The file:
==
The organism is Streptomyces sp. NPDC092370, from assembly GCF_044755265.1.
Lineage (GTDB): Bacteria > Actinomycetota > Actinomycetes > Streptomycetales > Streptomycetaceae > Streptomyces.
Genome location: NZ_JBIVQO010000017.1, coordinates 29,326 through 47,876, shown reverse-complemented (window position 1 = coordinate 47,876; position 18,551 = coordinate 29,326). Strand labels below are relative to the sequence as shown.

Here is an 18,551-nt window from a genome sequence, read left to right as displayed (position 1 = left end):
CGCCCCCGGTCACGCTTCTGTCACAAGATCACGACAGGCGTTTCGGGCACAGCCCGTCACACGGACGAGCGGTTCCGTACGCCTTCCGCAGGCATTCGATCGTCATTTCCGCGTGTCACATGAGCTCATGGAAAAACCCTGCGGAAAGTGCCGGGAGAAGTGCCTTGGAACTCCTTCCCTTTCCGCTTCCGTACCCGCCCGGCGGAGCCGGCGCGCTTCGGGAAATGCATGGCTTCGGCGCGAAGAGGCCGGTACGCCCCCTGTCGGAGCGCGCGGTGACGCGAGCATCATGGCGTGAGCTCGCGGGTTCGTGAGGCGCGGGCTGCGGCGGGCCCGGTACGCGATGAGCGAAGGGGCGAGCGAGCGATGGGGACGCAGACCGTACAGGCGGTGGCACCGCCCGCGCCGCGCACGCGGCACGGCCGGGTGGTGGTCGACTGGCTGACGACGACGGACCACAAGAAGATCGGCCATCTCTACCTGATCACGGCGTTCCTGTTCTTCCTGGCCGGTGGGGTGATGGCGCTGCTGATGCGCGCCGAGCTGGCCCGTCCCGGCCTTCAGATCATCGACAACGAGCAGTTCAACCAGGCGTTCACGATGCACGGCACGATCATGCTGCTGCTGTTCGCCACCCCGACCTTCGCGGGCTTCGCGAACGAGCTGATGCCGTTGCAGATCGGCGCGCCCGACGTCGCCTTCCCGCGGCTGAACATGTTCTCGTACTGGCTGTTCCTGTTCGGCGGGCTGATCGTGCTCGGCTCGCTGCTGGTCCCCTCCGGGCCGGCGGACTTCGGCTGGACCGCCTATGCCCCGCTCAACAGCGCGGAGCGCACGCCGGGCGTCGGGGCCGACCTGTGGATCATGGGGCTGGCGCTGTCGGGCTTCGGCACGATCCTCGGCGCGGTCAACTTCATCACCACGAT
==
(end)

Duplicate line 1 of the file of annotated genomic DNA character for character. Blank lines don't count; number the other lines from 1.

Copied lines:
The organism is Streptomyces sp. NPDC092370, from assembly GCF_044755265.1.